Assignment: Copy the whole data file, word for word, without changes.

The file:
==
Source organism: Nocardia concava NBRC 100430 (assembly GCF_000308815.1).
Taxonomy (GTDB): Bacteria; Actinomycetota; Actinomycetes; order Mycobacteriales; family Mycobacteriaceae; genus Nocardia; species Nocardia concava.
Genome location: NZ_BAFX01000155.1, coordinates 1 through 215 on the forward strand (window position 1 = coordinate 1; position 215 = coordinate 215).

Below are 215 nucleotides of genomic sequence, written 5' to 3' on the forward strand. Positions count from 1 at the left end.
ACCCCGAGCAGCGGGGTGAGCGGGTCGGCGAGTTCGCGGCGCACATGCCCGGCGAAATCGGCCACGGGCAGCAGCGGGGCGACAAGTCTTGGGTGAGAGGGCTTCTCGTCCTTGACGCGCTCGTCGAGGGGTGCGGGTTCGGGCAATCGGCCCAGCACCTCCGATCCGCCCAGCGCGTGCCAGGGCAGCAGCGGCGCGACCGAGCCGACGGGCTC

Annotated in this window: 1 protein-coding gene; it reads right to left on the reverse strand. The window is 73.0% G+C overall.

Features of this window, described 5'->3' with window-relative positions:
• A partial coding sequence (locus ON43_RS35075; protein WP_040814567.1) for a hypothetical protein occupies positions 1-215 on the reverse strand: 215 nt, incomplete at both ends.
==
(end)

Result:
Source organism: Nocardia concava NBRC 100430 (assembly GCF_000308815.1).
Taxonomy (GTDB): Bacteria; Actinomycetota; Actinomycetes; order Mycobacteriales; family Mycobacteriaceae; genus Nocardia; species Nocardia concava.
Genome location: NZ_BAFX01000155.1, coordinates 1 through 215 on the forward strand (window position 1 = coordinate 1; position 215 = coordinate 215).

Below are 215 nucleotides of genomic sequence, written 5' to 3' on the forward strand. Positions count from 1 at the left end.
ACCCCGAGCAGCGGGGTGAGCGGGTCGGCGAGTTCGCGGCGCACATGCCCGGCGAAATCGGCCACGGGCAGCAGCGGGGCGACAAGTCTTGGGTGAGAGGGCTTCTCGTCCTTGACGCGCTCGTCGAGGGGTGCGGGTTCGGGCAATCGGCCCAGCACCTCCGATCCGCCCAGCGCGTGCCAGGGCAGCAGCGGCGCGACCGAGCCGACGGGCTC

Annotated in this window: 1 protein-coding gene; it reads right to left on the reverse strand. The window is 73.0% G+C overall.

Features of this window, described 5'->3' with window-relative positions:
• A partial coding sequence (locus ON43_RS35075; protein WP_040814567.1) for a hypothetical protein occupies positions 1-215 on the reverse strand: 215 nt, incomplete at both ends.